2020, it’s safe to say, has been a year.
I’ll leave it to greater minds to handle the more profound (read: grimmer) takes on that conclusion, but suffice it to say, the whole year-ness of 2020 so deeply pervaded the culture we consume, it hit the very foundations of how we consume culture in the first place.
Which is to say, regardless of how much it might have felt like the past few years were already defined by the rise of streaming, 2020 truly was the Year of Streaming. Between a global pandemic that trapped billions of people indoors for months on end, the launch of nearly half a dozen major new studio-centric streaming services, and the movie/theater/live music industries facing an upheaval so massive they had to evolve on an atomic level, the one constant has been the near-total ubiquity of streaming video on demand. There is literally no way to talk about culture in 2020—pop or otherwise—without talking about streaming.
So: Let’s talk about streaming. The ups. The downs. The quicks. The bites. Let’s hit all the trends that defined streaming this year, in the year that streaming defined.
It’s basically a TV Twitter right of passage to joke about the looming rubicon across which the cost of keeping up with the Streaming Joneses will end up surpassing the cost of the premium cable fees those streaming subscriptions were meant to replace. Never has the punchline felt as precipitous, though, as it did this past year, which saw the launch of no fewer than five major new streaming services—Disney+ and Apple TV+ last November, Quibi in April, HBO Max in May, and Peacock in July.
Quibi didn’t make it through the year (RIP, LOL), but the other four, they’re straight up thriving. Honestly, if you love TV (which, hi) and have any interest in keeping up with the pop culture zeitgeist, 2020 has made it all but impossible for you to walk away without a subscription to all of them. HBO Max you need, obviously, because like it or not (I do not), that’s where all the cool kids are with the HBO catalogue, Adult Swim, Studio Ghibli, and originals like the buzzy Flight Attendant—and besides, starting at the end of the month, it’s where you’ll need to be to access half the blockbuster films you still can’t go to a theater to see. Disney+ you need because of Baby Yoda and his Space Dad, sure, but also because The Simpsons, Gravity Falls, Beyoncé, and Taylor Swift are there, and because you can bundle it with Hulu and ESPN+ (and, in international markets, Star+)—oh, and also because, starting next month, that’s where all that sweet, sweet new Marvel and Star Wars extended universe content will be. Apple TV+ you don’t really need yet, maybe, but if you buy any new Apple product, you get a year of it free, and do you know how many times you can rewatch Ted Lasso in a year? So many! Plus, Dickinson is cooler than enough people realize. As for Peacock, well, maybe its Originals line-up is still materializing (save for The Amber Ruffin Show and Saved by the Bell), but in the meantime, it’s got Parks and Rec and Columbo, and an ad-supported subscription tier that’s absolutely free. (Though be warned, if you’re using Peacock to access The Office, they’ve put Seasons 3-9 behind the subscription paywall. I told you—can’t leave 2020 without all four!)
Niche streamers, in the meantime, aren’t getting any thinner on the ground—every service on our Streaming Subscription Guide bulked up their libraries in 2020, IMDb TV even going so far as to start distributing, with Anthony Horowitz’s slick teen spy series Alex Rider, scripted originals of its own. (A reboot of Leverage is due later in 2021.) January, meanwhile, is set to bring us discovery+, a reality-focused streamer from Discovery that is launching with the largest extant library of any streamer to date, and exclusive access to the entire Planet Earth series.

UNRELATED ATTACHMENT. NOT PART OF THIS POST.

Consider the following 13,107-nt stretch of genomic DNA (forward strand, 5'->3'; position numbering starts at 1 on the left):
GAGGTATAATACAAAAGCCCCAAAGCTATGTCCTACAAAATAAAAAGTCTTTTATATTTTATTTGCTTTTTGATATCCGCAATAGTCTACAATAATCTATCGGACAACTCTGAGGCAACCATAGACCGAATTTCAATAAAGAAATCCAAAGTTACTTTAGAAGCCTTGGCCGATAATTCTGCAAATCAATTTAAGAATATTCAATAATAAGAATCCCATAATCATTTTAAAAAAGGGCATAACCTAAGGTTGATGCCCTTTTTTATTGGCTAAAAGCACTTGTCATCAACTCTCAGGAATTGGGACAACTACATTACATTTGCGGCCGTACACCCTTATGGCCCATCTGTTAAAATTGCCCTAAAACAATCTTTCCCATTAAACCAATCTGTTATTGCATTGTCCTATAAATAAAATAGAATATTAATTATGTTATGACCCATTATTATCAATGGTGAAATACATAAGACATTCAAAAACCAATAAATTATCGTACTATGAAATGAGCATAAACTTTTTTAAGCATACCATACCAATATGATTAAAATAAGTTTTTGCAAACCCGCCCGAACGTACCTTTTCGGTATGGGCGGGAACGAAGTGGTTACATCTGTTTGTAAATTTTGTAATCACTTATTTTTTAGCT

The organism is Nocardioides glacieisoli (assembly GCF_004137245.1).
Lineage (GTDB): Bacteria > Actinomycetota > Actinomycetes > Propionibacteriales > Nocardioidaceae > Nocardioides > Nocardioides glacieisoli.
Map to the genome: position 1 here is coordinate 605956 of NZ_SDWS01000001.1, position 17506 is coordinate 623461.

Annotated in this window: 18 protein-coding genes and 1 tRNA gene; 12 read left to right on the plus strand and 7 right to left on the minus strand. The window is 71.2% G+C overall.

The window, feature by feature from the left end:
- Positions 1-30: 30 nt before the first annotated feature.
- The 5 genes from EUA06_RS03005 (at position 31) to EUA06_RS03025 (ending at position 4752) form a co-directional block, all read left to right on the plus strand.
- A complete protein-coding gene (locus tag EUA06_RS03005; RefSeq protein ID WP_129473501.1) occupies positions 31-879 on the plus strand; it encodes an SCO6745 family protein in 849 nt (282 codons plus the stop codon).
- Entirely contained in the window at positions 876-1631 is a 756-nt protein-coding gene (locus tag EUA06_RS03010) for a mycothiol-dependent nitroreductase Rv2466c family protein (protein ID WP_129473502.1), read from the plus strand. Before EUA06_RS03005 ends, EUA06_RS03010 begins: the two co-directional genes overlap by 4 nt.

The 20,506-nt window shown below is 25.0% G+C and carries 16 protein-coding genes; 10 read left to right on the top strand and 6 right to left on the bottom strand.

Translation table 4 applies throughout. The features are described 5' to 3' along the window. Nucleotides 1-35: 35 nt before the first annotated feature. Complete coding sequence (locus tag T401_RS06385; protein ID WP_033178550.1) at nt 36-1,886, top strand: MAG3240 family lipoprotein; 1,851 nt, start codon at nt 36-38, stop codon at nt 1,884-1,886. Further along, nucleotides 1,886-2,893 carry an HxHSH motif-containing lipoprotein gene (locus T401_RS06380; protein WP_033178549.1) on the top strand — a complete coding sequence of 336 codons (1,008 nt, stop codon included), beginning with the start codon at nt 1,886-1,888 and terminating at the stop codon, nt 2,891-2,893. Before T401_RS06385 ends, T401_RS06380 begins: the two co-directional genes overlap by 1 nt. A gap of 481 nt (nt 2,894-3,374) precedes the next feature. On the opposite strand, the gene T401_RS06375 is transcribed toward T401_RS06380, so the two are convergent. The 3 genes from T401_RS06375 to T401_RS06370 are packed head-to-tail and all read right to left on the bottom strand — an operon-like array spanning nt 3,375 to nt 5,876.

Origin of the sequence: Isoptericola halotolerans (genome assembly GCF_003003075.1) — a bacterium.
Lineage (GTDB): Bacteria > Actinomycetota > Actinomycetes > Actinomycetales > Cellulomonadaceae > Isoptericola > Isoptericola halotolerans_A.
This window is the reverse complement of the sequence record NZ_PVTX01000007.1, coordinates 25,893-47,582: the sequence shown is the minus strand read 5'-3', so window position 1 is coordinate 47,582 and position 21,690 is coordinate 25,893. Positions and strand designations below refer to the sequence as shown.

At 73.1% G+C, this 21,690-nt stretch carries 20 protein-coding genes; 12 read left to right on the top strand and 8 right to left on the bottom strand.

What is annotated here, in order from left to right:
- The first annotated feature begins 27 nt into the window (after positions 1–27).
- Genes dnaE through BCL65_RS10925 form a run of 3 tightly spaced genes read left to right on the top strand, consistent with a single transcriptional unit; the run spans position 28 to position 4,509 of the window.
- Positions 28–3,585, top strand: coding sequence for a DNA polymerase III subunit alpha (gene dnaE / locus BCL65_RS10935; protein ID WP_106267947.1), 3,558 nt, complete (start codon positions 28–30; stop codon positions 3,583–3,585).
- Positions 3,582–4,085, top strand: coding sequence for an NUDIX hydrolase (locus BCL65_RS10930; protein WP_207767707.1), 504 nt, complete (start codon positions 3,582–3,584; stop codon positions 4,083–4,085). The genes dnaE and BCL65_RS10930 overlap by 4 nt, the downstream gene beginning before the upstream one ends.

Sorry, cable—we really should have appreciated you more even after you were the only (expensive) game in town.
When it was still unclear who might come out on top of the streaming wars (well, who might be able to come out on top, behind Netflix), both Facebook and YouTube made serious moves to compete. As two of the world’s richest tech companies, it wasn’t unreasonable to imagine they might have a chance—Amazon’s Prime Video was carving out a solid enough niche for itself, and it didn’t have either YouTube’s streaming infrastructure or Facebook’s social networking framework behind it. With Facebook Watch bringing in talent like Catherine Zeta-Jones (Queen America), Elizabeth Olsen (Sorry for Your Loss) and the creator of SKAM (Gen Z’s favorite series for five years running), and YouTube Premium giving free rein to creators with just killer vision—Liza Koshy, Shawn Simmons, Lauren LeFranc—“not unreasonable” rapidly got upgraded to “genuinely possible.” Shortly thereafter, DC Comics came in with its own proprietary streamer, DC Universe, and got to work making cool, weird shows that DC’s broadcast home, the CW, would never in a million years dream of giving series pick-ups to.
And then, they all chickened out. Through some combination of low viewership numbers (which the public will never be made privy to) and poor platform synergy (turns out few people understand how to access Facebook Watch, and ever fewer people who already have more free YouTube to watch than they could get to in a thousand lifetimes end up all that interested in paying to watch the kinds of high-budget scripted content they’ve turned on YouTube to avoid?), neither Facebook Watch nor YouTube Premium ended up being the fertile home for original scripted streaming content that either platform had been hoping for. DC Universe might have done better, but with its parent company, WarnerMedia, getting ready to launch HBO Max, keeping the DCU platform running was a losing proposition. Which means, all those really great shows? The ones that got greenlit in a streaming bubble when more mainstream platforms might not have given them the chance? They were clean out of luck.